Art Deco

Art deco design is far more deeply etched on the public mind as epitomizing a mythical ideal of free, youthful gaiety, glamour, and sexuality. This image has been strengthened by a stream of popular movies set in the 1920s, including Singin' in the Rain (1952), Some Like It

Hot (1959), and Thoroughly Modern Millie (1967), brought to the stage in New York in 2002 and in London in 2003. A filmed version of F. Scott Fitzgerald's The Great Gatsby in 1974, while the Chicago of 2002 and the Art Deco exhibition at the Victoria and Albert Museum of the same year, further escalated public fascination. The mid-1960s revival was led by Yves Saint Laurent with his African art deco collection in 1967, which perfectly suited that period's young, androgynous style. At the turn of the second millennium, Galliano reworked the flapper style in 1994, while Diane von Furstenberg showed flapper dresses with dropped waists and beaded fringing in New York on 17 September 2003.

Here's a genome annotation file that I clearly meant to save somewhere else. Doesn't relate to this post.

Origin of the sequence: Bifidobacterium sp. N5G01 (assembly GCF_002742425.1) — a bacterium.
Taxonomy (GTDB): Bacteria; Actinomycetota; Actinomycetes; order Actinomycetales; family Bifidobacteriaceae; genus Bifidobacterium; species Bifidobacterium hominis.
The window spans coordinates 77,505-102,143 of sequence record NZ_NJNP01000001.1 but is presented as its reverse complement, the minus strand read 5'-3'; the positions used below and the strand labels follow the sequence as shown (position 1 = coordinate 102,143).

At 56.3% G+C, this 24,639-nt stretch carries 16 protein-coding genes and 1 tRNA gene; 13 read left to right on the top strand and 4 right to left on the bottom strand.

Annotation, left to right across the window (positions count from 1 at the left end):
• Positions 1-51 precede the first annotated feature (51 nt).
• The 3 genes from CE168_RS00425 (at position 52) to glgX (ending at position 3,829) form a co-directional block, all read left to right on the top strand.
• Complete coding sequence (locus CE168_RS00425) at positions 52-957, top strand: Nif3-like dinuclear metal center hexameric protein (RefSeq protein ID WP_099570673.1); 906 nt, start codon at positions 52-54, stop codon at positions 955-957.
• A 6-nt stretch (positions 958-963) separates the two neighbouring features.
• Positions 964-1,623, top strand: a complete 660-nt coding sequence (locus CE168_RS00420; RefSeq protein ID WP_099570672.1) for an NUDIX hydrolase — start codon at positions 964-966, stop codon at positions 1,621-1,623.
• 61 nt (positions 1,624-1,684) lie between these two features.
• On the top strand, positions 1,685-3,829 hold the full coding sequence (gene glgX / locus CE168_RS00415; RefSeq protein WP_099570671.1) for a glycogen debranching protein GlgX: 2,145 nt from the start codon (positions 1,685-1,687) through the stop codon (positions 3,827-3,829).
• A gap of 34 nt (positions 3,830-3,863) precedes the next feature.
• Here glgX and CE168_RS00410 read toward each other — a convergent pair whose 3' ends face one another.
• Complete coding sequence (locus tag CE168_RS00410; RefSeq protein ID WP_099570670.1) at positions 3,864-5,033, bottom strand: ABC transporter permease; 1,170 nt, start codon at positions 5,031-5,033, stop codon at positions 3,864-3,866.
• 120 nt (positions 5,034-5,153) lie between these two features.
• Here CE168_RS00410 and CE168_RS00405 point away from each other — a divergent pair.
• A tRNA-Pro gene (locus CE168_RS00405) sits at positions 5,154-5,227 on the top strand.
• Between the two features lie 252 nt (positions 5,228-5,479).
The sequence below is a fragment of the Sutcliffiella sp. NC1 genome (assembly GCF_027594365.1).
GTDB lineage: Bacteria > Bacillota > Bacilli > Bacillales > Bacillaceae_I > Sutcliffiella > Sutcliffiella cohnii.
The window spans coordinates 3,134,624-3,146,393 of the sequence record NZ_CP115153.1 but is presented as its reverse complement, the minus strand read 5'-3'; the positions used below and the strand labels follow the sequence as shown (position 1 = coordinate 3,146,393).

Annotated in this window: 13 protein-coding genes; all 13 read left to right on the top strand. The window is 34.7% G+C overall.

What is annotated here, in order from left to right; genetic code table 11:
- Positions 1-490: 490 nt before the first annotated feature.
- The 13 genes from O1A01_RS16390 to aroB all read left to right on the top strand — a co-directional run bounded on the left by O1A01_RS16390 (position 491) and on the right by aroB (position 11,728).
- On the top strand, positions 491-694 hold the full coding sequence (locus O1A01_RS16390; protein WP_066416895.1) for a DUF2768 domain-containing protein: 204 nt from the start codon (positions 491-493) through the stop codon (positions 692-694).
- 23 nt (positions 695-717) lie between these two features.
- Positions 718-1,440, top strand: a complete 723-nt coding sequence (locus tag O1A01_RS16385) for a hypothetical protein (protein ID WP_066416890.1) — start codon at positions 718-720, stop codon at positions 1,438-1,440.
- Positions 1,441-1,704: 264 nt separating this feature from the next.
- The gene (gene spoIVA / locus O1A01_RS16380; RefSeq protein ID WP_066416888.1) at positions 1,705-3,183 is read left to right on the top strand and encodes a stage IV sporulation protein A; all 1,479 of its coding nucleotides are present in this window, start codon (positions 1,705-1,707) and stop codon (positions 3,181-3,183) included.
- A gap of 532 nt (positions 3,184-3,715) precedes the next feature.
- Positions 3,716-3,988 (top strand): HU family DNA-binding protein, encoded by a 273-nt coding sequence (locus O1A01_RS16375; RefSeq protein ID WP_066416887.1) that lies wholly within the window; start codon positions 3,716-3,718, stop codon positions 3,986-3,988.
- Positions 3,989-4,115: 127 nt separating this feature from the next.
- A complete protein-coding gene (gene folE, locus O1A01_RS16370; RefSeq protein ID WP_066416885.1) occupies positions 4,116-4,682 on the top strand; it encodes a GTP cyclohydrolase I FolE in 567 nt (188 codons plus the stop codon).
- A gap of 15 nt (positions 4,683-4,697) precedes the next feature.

See also Appliqué; Doucet, Jacques; Galliano, John; Orientalism; Poiret, Paul; Saint Laurent, Yves.

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